Pulaski County, for example, is typical in that regard. Sellers averaged 95.91% of their list prices for homes, a number that is slightly better than 95.88% a year ago. The size of the homes sold didn't decrease dramatically either, but the sales prices did. The average price per square foot of homes sold in Pulaski County was $74.38, significantly lower than $81.25 a year ago.

The City Wire Economist Jeff Collins said one can't read too much into January's numbers because it is just one month and factors such as cold winters keeping people from shopping for homes can skew the data a bit. He said it's safer to get the data from the first quarter of the year in place before looking for trends.

Still, he said one of the things driving the market could be that incomes haven't increased substantially, unemployment numbers have remained steady, and some people may be more cautious about taking on debt than they were a few years ago before the recession took hold. Those factors, he said, could add up to a situation where there is downward pressure on home prices – people are only willing to pay so much and sellers are simply adjusting to the market when pricing their homes.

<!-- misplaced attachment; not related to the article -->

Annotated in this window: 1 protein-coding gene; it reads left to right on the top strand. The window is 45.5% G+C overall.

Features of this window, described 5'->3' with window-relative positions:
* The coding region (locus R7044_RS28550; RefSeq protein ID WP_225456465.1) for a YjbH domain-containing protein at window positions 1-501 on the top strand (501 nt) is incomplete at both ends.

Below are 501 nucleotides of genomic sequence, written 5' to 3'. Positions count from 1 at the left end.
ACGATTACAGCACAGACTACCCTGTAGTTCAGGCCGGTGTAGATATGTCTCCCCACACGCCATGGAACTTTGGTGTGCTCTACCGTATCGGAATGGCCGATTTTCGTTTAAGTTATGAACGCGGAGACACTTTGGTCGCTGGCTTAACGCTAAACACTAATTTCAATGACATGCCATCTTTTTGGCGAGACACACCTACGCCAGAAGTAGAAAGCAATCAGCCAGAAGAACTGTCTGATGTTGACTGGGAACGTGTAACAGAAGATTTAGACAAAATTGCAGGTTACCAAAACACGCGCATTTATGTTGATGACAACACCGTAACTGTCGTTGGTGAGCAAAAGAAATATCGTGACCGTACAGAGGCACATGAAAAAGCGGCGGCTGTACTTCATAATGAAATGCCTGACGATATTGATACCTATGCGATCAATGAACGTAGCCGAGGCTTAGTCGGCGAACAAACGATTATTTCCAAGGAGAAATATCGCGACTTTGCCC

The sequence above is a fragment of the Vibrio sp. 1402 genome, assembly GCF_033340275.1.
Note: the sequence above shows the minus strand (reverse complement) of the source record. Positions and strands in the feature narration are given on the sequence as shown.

The end result is no surprise, he said, which is that lower prices mean more homes are sold.

Jackie Twillie of Twillie Realty in Little Rock said it is difficult to pin down what exactly was driving markets in January. She said the numbers are coming up and people are still able to get loans, so that is good news and reflects well on the overall economy.